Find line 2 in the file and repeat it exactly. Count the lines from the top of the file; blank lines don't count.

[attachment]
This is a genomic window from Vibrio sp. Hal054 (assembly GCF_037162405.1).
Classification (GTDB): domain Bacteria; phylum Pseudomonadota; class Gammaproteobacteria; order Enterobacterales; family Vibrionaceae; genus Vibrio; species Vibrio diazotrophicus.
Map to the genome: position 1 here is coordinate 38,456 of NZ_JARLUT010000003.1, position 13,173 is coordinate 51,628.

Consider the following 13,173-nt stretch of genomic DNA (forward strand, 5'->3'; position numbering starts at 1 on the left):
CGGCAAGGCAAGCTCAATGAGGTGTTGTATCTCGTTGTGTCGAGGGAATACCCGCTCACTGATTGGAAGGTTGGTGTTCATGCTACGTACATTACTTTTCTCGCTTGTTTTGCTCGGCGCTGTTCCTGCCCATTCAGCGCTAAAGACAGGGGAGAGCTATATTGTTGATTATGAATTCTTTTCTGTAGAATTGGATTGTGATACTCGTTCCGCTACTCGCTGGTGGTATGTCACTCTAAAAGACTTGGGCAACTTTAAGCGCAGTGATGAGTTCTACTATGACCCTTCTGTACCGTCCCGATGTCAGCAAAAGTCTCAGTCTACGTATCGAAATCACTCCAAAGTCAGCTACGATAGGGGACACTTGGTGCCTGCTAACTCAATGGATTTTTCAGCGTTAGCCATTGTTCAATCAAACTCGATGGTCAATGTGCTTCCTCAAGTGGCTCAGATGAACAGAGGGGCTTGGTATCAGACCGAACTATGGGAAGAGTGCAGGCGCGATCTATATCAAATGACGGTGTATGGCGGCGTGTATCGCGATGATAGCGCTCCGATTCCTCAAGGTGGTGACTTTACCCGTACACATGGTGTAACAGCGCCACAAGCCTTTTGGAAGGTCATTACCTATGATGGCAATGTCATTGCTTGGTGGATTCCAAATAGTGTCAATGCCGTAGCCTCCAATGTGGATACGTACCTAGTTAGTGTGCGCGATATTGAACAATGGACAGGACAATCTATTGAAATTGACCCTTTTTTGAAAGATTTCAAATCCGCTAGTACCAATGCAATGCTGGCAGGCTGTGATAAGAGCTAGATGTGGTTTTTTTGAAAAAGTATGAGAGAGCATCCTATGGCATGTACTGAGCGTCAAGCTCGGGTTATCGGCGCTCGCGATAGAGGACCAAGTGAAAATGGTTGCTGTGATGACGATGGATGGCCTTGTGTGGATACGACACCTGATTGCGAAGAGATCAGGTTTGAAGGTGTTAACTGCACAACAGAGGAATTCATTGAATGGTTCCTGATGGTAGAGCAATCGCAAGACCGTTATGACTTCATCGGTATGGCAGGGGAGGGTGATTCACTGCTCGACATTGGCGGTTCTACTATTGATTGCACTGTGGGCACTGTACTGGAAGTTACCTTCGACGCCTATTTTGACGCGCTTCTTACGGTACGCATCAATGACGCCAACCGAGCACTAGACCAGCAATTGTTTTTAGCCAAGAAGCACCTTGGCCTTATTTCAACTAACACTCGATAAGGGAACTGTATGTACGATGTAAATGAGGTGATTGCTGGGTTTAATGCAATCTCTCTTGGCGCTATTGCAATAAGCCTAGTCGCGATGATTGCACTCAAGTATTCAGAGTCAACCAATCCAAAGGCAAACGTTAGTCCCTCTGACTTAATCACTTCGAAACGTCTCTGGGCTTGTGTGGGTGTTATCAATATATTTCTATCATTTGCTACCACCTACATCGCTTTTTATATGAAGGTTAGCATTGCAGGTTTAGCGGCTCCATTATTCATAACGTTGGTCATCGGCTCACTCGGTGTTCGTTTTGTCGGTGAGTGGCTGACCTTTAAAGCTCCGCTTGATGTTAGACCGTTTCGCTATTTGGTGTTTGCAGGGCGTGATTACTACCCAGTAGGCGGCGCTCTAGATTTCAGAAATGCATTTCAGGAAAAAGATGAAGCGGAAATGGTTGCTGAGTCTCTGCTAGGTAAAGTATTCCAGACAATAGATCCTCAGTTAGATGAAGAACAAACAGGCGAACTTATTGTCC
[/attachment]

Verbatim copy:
Classification (GTDB): domain Bacteria; phylum Pseudomonadota; class Gammaproteobacteria; order Enterobacterales; family Vibrionaceae; genus Vibrio; species Vibrio diazotrophicus.